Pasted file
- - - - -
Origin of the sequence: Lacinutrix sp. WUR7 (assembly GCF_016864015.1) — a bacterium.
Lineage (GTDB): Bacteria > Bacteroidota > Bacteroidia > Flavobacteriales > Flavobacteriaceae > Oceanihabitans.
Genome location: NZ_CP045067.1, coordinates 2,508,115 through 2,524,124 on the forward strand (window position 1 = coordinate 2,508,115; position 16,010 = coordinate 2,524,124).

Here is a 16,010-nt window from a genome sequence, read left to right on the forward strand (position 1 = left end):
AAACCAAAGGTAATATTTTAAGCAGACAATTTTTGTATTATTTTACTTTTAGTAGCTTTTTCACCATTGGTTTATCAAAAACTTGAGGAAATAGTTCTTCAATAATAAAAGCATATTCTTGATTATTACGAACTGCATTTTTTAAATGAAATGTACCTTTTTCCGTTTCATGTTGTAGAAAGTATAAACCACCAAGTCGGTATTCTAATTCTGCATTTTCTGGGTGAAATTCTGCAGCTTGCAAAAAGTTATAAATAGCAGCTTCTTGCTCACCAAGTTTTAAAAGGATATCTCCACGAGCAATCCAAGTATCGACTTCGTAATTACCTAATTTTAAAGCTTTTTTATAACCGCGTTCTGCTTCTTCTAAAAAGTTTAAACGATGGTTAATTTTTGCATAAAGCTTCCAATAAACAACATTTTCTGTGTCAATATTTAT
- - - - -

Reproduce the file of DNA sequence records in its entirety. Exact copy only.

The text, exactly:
Origin of the sequence: Lacinutrix sp. WUR7 (assembly GCF_016864015.1) — a bacterium.
Lineage (GTDB): Bacteria > Bacteroidota > Bacteroidia > Flavobacteriales > Flavobacteriaceae > Oceanihabitans.
Genome location: NZ_CP045067.1, coordinates 2,508,115 through 2,524,124 on the forward strand (window position 1 = coordinate 2,508,115; position 16,010 = coordinate 2,524,124).

Here is a 16,010-nt window from a genome sequence, read left to right on the forward strand (position 1 = left end):
AAACCAAAGGTAATATTTTAAGCAGACAATTTTTGTATTATTTTACTTTTAGTAGCTTTTTCACCATTGGTTTATCAAAAACTTGAGGAAATAGTTCTTCAATAATAAAAGCATATTCTTGATTATTACGAACTGCATTTTTTAAATGAAATGTACCTTTTTCCGTTTCATGTTGTAGAAAGTATAAACCACCAAGTCGGTATTCTAATTCTGCATTTTCTGGGTGAAATTCTGCAGCTTGCAAAAAGTTATAAATAGCAGCTTCTTGCTCACCAAGTTTTAAAAGGATATCTCCACGAGCAATCCAAGTATCGACTTCGTAATTACCTAATTTTAAAGCTTTTTTATAACCGCGTTCTGCTTCTTCTAAAAAGTTTAAACGATGGTTAATTTTTGCATAAAGCTTCCAATAAACAACATTTTCTGTGTCAATATTTAT